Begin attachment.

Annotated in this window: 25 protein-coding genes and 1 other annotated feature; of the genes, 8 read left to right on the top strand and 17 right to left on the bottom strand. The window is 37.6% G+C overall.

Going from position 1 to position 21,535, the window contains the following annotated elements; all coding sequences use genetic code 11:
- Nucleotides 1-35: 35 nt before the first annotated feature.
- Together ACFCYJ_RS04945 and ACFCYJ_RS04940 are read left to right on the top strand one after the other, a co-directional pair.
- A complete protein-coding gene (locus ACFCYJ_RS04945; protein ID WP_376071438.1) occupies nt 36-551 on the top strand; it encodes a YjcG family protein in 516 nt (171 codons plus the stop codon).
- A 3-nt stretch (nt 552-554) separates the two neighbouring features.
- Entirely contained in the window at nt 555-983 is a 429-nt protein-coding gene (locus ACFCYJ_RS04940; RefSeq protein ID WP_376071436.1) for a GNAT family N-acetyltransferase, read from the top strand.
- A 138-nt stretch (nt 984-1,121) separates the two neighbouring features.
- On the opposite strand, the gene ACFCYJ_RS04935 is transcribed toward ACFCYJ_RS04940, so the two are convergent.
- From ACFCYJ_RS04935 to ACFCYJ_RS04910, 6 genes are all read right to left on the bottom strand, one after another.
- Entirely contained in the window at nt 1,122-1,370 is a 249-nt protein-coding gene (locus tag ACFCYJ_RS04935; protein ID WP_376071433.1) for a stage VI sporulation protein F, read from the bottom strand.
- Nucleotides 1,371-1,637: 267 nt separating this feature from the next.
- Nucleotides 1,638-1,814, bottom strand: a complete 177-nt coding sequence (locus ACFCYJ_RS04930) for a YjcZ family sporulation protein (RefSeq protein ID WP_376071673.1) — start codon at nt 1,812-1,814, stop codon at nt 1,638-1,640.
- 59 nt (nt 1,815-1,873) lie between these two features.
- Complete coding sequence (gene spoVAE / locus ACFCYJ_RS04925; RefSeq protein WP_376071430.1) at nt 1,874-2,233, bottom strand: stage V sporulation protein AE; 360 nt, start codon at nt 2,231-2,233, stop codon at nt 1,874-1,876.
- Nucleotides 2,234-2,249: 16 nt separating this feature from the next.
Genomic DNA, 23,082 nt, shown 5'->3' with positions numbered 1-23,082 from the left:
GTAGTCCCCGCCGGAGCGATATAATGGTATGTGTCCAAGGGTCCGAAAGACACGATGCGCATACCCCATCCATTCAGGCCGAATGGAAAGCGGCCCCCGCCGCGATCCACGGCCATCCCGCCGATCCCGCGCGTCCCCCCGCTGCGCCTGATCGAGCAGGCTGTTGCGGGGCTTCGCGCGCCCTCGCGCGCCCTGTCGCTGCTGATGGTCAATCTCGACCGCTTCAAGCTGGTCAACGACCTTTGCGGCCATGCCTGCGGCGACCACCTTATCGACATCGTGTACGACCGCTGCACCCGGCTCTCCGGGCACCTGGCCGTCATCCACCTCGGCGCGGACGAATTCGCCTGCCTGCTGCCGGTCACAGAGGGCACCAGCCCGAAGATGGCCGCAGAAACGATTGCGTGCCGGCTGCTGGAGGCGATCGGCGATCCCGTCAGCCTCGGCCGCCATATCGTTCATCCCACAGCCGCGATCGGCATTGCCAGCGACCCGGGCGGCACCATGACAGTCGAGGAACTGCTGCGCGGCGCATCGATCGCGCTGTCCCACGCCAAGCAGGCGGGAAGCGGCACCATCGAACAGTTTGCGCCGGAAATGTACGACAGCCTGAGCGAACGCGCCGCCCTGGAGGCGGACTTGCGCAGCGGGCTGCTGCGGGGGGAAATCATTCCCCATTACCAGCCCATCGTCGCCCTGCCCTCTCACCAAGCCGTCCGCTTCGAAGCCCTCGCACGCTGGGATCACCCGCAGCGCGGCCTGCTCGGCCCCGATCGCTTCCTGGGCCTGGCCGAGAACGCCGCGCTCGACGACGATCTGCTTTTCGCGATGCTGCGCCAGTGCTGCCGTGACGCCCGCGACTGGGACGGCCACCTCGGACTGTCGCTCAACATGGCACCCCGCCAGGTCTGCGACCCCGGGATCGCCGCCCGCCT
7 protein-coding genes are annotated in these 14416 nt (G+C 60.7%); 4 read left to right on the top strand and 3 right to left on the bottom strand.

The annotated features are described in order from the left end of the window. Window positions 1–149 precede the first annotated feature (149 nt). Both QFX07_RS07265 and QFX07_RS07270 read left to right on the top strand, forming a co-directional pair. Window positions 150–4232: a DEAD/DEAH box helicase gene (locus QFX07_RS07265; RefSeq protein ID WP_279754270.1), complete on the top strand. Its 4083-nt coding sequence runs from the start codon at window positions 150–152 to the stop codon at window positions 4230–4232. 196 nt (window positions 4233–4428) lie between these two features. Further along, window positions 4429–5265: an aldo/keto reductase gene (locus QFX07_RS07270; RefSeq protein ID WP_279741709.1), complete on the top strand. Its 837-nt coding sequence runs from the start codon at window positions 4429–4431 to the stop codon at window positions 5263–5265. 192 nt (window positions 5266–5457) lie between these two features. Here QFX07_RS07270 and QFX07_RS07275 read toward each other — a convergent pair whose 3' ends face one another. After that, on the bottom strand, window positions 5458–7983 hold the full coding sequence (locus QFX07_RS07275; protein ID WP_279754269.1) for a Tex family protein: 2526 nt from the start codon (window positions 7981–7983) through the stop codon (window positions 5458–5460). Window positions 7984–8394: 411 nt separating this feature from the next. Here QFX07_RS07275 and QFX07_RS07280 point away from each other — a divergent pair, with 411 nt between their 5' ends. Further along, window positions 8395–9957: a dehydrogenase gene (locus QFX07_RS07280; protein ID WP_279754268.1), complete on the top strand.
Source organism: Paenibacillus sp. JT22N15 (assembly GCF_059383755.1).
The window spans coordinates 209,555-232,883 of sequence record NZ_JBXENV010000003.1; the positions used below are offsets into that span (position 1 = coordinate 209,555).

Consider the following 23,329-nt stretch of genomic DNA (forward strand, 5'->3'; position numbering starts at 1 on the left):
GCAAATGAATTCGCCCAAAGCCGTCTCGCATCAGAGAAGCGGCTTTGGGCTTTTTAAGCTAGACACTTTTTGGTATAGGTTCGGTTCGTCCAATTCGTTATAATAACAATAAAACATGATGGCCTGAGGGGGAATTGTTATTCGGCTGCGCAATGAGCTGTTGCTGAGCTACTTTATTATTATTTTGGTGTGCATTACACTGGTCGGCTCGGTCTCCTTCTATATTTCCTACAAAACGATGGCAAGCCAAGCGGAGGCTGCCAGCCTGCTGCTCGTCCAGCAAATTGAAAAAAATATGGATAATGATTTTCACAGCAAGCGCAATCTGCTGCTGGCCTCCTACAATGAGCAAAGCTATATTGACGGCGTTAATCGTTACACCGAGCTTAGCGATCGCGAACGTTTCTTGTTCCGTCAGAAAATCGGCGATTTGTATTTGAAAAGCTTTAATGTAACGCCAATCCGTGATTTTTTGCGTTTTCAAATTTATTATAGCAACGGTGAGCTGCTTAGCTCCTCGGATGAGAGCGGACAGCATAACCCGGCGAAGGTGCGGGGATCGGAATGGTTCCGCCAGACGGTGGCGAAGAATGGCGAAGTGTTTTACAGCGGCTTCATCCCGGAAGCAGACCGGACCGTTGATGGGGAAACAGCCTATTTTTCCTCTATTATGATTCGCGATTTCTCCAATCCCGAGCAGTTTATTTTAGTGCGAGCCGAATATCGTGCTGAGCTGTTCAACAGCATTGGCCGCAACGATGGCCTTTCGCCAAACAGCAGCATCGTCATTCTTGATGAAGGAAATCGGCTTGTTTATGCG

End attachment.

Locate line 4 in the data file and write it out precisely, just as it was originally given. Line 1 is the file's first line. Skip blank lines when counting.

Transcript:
- Together ACFCYJ_RS04945 and ACFCYJ_RS04940 are read left to right on the top strand one after the other, a co-directional pair.